Why Howard Dean's 'Hate Speech' Tweet Should Scare You

Democratic National Committee Chairman Howard Dean (L) speaks as he is interviewed by moderator Tim Russert on NBC's 'Meet the Press' during a taping at the NBC studios November 13, 2005 in Washington, DC.

On Thursday, Howard Dean of "YEAHHHHH!" fame tweeted that "hate speech is not protected by the First Amendment."

On Friday, comedian Bill Maher offered a rebuttal, saying:

"I feel like this is the liberals' version of book burning, and it's got to stop. Howard Dean tweeted ... about this: 'Hate speech is not protected by the First Amendment.' Yes it is! Threats are not protected by the First Amendment.

This is why the Supreme Court said the Nazis could march in Skokie. They're a hateful bunch – but that's what the First Amendment means. It doesn't mean just shut up, and agree with me."

Bill Maher is correct – but Howard Dean is simply playing a small part in the larger progressive agenda. The progressive movement is pushing to have "hate speech" placed under the same umbrella as threats of harm.

However, while threats are relatively easy to define, how is "hate speech" defined?

Dean implies Ann Coulter's joke about Timothy McVeigh targeting The New York Times building is "hate speech," and therefore not protected under the First Amendment. According to Dean, as well as many other progressives, "hate speech" incites action, and that action can be harmful.

Ann Coulter's joke about Timothy McVeigh could lead unstable individuals to target The New York Times building in the same way McVeigh hit the Alfred P. Murrah Federal Building. According to this narrative, Coulter's joke should be taken as a threat.

This brings us back to the question: How is hate speech defined? More critically, who defines it? Because of its nebulous nature, the definition of hate speech is entirely subjective. As such, the task of defining it goes to whomever is in power.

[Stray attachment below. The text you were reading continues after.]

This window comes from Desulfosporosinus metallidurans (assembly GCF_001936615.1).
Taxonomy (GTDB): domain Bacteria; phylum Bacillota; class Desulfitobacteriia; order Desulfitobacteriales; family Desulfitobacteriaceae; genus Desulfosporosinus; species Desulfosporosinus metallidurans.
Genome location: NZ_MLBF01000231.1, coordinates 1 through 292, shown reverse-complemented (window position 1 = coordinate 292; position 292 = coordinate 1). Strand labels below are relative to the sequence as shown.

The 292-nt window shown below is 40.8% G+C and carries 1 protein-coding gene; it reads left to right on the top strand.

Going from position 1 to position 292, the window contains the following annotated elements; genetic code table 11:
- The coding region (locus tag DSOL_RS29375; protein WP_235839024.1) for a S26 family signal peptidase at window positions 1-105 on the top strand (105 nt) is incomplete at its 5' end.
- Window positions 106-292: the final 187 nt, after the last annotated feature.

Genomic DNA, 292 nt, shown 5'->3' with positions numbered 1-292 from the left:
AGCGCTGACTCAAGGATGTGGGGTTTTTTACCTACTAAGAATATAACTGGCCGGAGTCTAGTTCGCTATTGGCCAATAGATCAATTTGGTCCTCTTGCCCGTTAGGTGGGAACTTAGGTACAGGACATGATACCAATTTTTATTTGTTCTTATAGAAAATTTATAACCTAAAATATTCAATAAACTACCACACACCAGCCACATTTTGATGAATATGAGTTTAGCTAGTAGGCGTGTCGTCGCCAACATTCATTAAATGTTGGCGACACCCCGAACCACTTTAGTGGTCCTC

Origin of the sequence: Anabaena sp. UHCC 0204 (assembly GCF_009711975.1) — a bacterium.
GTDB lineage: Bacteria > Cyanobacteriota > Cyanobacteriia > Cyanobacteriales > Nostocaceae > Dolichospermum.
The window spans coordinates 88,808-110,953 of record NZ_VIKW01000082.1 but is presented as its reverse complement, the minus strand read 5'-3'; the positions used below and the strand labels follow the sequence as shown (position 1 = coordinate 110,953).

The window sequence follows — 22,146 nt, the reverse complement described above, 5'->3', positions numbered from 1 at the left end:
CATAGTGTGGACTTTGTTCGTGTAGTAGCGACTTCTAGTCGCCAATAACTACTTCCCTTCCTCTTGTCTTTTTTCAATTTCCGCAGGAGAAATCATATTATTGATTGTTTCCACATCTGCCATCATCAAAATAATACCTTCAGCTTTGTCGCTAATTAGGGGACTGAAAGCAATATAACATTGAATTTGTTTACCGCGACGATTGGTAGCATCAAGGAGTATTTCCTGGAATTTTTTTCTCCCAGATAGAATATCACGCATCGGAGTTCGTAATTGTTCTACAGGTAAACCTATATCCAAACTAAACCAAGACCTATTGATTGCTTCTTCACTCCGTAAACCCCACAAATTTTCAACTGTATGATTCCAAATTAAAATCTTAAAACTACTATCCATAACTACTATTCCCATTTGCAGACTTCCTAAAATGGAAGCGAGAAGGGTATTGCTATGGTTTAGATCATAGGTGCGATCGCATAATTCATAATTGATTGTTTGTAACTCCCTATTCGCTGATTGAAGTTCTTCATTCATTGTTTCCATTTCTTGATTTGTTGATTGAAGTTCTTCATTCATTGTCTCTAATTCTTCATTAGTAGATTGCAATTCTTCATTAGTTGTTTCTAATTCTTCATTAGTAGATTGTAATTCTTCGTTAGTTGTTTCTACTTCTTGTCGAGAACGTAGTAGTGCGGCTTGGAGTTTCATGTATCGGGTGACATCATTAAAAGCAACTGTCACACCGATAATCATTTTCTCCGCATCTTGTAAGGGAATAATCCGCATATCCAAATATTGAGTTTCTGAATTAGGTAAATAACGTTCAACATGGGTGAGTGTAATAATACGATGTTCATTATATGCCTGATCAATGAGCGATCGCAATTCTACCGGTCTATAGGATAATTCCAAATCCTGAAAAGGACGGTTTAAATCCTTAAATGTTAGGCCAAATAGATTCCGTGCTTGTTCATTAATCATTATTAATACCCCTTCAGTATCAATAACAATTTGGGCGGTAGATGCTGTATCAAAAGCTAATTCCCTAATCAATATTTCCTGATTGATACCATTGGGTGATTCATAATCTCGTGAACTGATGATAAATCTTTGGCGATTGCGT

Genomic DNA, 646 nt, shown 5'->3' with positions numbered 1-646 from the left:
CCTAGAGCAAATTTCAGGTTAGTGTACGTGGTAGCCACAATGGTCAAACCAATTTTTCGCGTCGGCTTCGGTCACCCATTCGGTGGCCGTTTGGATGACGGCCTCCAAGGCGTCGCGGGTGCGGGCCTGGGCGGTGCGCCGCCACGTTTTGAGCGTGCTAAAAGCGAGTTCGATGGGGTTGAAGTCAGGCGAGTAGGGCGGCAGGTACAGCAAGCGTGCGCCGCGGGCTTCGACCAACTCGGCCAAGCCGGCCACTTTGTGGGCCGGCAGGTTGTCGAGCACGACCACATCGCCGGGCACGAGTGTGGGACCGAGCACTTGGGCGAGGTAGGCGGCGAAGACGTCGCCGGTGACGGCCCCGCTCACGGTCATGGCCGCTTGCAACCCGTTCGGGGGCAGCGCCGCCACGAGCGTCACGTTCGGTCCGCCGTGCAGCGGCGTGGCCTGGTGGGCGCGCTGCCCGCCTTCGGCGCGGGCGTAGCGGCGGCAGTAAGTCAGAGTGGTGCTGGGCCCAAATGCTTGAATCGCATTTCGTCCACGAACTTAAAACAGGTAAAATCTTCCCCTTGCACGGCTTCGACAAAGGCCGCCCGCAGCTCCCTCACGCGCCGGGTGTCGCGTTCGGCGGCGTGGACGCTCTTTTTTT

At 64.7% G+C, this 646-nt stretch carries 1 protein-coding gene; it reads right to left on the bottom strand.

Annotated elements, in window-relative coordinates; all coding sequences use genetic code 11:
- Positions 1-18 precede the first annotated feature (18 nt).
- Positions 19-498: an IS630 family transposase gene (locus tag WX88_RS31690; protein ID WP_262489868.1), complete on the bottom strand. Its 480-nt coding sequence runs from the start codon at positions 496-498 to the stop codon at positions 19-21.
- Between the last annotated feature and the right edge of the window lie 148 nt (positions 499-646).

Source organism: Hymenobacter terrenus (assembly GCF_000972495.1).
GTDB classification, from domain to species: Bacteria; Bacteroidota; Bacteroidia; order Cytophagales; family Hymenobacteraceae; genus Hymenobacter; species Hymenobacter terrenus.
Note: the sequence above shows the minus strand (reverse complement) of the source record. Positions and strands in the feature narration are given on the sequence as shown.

Here's the problem – subjectivity leaves ample room for censorship.

For some on the Left, a great many things amount to hate speech. Criticizing transgender bathroom accommodations is transphobic hate speech; declaring one's opposition to gay marriage is homophobic hate speech; a stated desire for border security is xenophobic hate speech.

If all of these opinions are hate speech, and not subject to the protection of the First Amendment, they are targets for suppression. However, much of the speech deemed "dangerous" by progressives isn't dangerous at all, it's simply disagreeable to a portion of the population. A strong difference of opinion is not on the same level as a threat.

Dean is doing his part to push for a First Amendment revision. Such a monumental movement would necessarily begin culturally, and progressives know that. The movement, which seeks to manipulate the public into redefining free speech themselves, will gain cultural acceptance through social media, public speeches, and the mainstream press. Over time, the groundswell of public opinion will drift into serious political discourse. At that point, the war will be over.

It's up to conservatives to fight this battle here and now. We must speak out against this type of censorship – but we must do it correctly. The only way to combat bad ideas is by providing an abundance of good ideas, not by shutting down the opposition. We must provide those good ideas, and we must also call out those who advocate censorship under the guise of fighting "hate speech."

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